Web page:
It’s a typical early Sunday afternoon. My girlfriend and I are sat on our Rambla taking a coffee and passively taking in the smoke from fellow patrons. A colourful procession of locals are taking a stroll and enjoying the sun. Today is like any other Autumnal day in Barcelona but one thing is different: the noise. The normal buzz of urban life on a Spanish street is punctured by the tooting of horns and shouts of support as a river of motorbikes pass along Carrer Aragó heading to a mass demonstration in plaça Catalunya.
I finish my coffee and dodging the Catalans on the Rambla I cycle down in my red and yellow “Ara És L’hora” – “The Time Is Now” t-shirt. I clasp myself onto the motor led procession and head west to the centre of the city.
It’s a three mile ride and I join a throng of at least three thousand motorbikes surely snaking back all the way from the plaça. Almost every motorbike is flying the Catalan bandana and as the only pedal powered form of transport in this procession I settle on flying the flag for cyclists.
“Movements” become more than just the word and more than just words when by their sheer numbers, they start to stop traffic, stymie conversations and suck in bystanders. Over 110,000 say the police (link in Catalan) have gathered at plaça Catalunya, which now resembles one massive Catalan flag with almost every person in red or yellow. It’s not just people. It’s dogs. It’s cars. It’s the two colours from the stage, from the metro stations and from the roof tops. It’s two thirds of the traffic lights.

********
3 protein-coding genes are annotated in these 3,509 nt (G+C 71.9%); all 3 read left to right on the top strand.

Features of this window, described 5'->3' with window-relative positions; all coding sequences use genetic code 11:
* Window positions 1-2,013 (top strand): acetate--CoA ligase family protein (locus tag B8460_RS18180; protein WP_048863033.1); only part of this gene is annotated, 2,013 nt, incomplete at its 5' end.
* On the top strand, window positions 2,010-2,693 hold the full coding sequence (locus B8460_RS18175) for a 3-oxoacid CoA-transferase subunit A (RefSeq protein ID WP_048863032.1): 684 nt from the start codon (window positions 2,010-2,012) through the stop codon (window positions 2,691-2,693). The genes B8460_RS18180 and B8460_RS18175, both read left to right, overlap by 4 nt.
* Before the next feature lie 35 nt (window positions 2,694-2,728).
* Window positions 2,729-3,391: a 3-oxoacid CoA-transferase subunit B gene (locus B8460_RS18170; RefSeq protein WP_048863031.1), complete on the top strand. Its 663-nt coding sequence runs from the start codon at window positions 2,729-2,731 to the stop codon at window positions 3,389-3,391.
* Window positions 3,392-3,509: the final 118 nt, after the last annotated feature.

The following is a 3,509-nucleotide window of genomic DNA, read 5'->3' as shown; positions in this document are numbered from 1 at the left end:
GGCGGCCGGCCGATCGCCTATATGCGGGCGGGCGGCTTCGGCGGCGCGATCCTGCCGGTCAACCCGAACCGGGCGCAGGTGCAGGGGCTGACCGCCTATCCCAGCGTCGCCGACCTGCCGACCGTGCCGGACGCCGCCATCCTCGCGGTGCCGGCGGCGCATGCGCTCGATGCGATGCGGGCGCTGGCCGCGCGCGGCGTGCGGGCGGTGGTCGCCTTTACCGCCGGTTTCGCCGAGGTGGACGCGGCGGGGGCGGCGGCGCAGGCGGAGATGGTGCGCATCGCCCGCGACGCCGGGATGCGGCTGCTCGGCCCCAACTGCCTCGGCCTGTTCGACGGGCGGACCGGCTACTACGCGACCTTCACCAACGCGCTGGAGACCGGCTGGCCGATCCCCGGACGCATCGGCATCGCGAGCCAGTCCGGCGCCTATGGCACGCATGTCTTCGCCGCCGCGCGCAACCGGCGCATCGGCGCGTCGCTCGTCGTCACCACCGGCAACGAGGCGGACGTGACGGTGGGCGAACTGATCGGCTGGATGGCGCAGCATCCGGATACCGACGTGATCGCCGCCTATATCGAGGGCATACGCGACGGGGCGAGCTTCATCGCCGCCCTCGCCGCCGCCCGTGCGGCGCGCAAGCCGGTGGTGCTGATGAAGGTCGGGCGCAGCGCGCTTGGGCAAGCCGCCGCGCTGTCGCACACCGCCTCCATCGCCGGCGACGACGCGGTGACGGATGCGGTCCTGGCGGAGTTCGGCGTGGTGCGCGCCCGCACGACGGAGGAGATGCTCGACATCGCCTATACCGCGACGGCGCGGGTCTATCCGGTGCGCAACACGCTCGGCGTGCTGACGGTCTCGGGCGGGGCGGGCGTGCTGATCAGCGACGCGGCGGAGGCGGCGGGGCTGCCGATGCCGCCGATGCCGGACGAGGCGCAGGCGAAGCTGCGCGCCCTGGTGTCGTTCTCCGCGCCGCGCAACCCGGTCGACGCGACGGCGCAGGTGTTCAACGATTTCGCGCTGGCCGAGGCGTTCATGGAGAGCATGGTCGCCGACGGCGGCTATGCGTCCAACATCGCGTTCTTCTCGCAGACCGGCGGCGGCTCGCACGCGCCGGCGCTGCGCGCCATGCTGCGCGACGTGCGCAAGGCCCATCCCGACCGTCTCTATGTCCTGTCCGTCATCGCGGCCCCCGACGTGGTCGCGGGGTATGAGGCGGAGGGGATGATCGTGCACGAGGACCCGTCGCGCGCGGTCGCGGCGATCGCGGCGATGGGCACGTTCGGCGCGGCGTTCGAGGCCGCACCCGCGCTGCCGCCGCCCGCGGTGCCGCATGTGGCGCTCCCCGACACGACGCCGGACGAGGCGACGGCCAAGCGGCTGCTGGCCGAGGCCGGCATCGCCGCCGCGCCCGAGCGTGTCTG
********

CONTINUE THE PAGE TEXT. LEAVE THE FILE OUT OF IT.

I watch the big screen from a far, taking pictures, occasionally clapping and less occasional picking out words in Catalan, all the while trying to avoid skelping people with the pedals of my bike. Despite my poor grasp of the language and my bike I feel part of this movement.
The subtleties will always be lost on a non native but as a Scot still feeling the stab of sorrow a month after the no vote in Scotland I connect with this struggle more than most.
It’s easy to get carried away and carried along, to clap and to raise your hand with the pronounced shape of the “V” for victory as you merge into a gallimaufry of people doing the same. This is what real movements do they compel and command involvement and those calls are answered by those bystanders and supporters from a distance.
If taking part in this demonstration shows me one thing it is that Catalunya moves to a different beat than Scotland. With over 100,000 gathering in a main square it beats at least ten times the frequency.
Scotland you’ve got to catch up: remember movement can be both forwards and backwards, so let’s make sure we go in the right direction. Let’s do it with a force that only numbers can amass. Scotland get active. With a Westminster election next year the Catalans tell us: “Ara És L’hora”